“We go where we are needed.” TFP engages new and tenured public-school teachers in schools across the country through its leadership development programs to augment the Philippine Department of Education’s efforts in ensuring access to quality education.
In a country where 27 million children — a quarter of the Philippines’ population — are enrolled in an already heavily-burdened public school system, providing equitable access to quality education for all may seem daunting for a single entity.
“When we started in 2012, we placed a single program in a single city. We all had no idea if our Fellowship program would be a success; it had never been allowed before, and thus, never been done before.”Clarissa Isabelle Delgado, Co-Founder, and outgoing Chief Executive Officer
Award-winning non-profit organization Teach for the Philippines (TFP) offers a possible solution to address this challenge: leading collective action.
TFP works closely with the Department of Education (DepEd) and the private sector to ensure that all Filipino children benefit from an inclusive, relevant, and excellent education. Propelled by the success of its predecessor, Sa Aklat Sisikat Foundation, TFP has grown immeasurably in its own way.
“When we started in 2012, we placed a single program in a single city. We all had no idea if our Fellowship program would be a success; it had never been allowed before, and thus, never been done before,” states Clarissa Isabelle Delgado, Co-Founder, and outgoing Chief Executive Officer.
“Now, we have three leadership development programs for new and tenured public-school teachers as well as would-be government leaders that span across all three island groups, and generations upon generations of Program Alumni inside and outside government. Hundreds of us are working step by step, every day, to model and align on the change we wish to see in the Philippines.”
Teach for the Philippines teachers use varying learning methods and modalities to help non-readers in public school communities through their Functional Literacy Program.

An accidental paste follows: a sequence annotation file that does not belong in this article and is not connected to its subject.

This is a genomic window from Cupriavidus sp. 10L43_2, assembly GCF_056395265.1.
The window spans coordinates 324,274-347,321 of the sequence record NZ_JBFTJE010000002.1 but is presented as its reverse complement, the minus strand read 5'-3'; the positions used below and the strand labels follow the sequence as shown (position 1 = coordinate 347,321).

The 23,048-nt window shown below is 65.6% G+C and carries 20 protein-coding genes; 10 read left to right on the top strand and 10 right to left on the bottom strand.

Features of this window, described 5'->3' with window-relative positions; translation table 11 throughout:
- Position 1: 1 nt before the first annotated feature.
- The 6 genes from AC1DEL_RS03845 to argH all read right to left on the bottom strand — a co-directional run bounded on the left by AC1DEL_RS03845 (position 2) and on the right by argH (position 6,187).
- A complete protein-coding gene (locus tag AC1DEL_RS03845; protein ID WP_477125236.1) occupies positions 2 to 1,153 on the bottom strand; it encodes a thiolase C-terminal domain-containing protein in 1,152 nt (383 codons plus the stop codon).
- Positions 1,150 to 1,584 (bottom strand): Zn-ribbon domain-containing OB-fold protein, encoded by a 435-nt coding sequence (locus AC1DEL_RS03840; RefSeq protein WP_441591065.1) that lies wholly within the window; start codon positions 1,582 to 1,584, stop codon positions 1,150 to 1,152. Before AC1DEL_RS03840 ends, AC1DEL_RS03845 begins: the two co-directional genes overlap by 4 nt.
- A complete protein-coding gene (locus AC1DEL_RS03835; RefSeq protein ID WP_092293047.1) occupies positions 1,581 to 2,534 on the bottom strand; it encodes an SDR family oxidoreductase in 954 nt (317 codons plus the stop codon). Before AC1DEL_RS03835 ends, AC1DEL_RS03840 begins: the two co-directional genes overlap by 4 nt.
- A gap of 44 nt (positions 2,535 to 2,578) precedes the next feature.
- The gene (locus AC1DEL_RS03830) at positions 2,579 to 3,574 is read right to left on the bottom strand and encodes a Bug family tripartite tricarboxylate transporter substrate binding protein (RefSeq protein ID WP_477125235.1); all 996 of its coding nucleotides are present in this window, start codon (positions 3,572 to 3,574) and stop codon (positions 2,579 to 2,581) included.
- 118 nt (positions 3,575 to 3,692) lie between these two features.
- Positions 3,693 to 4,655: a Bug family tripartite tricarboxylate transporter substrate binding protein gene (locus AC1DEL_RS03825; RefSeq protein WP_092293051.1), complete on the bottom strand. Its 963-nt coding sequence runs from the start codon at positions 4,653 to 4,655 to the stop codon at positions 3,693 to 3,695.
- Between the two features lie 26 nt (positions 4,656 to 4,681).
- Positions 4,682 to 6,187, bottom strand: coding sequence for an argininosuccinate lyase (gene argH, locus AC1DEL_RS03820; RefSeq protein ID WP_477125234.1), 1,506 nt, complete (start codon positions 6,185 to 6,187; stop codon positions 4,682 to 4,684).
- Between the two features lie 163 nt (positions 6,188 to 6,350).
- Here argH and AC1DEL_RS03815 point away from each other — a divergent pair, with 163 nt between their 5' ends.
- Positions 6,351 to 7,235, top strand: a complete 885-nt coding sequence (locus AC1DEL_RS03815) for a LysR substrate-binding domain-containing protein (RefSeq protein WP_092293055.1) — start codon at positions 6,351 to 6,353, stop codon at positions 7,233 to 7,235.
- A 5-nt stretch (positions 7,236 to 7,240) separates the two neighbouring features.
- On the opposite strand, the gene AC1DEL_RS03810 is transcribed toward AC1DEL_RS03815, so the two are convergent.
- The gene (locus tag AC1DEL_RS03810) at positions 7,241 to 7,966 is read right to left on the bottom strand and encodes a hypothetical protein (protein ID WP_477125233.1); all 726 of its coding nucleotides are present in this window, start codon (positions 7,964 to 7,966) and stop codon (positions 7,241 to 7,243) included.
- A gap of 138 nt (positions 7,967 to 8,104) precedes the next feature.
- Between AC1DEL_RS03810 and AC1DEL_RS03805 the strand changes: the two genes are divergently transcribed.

During the pandemic, the Philippines experienced one of the most prolonged school shutdowns in the world, resulting in significant disruption in public school education. On average, students in developing countries across Asia lost only over half a year of learning. Schools in the Philippines were closed for almost two years, with face-to-face classes only officially resuming in November 2022.
However, the learning crisis in the Philippines predates the pandemic. The 2018 Programme for International Student Assessment (PISA) reported that only one in five Filipino students achieved a minimum proficiency level (Level 2) in Overall Reading and Mathematical Literacy, placing the Philippines last among its Asian counterparts.
TFP has always been a key actor in addressing the compounded challenges of the public-school education system through its bottom-up and top-down approach to change. The organization has interventions that contribute towards immediate and long-term learning outcomes, taking place both at the school and community level to ensure that public school students get relevant education in the form of functional literacy and life skills development, as well as at the teacher training and policy development level to ensure that educators and education stakeholders receive adequate training and support to facilitate learning in classrooms nationwide.
A decade into essential education reform work, TFP finds itself entering a new era with renewed energy.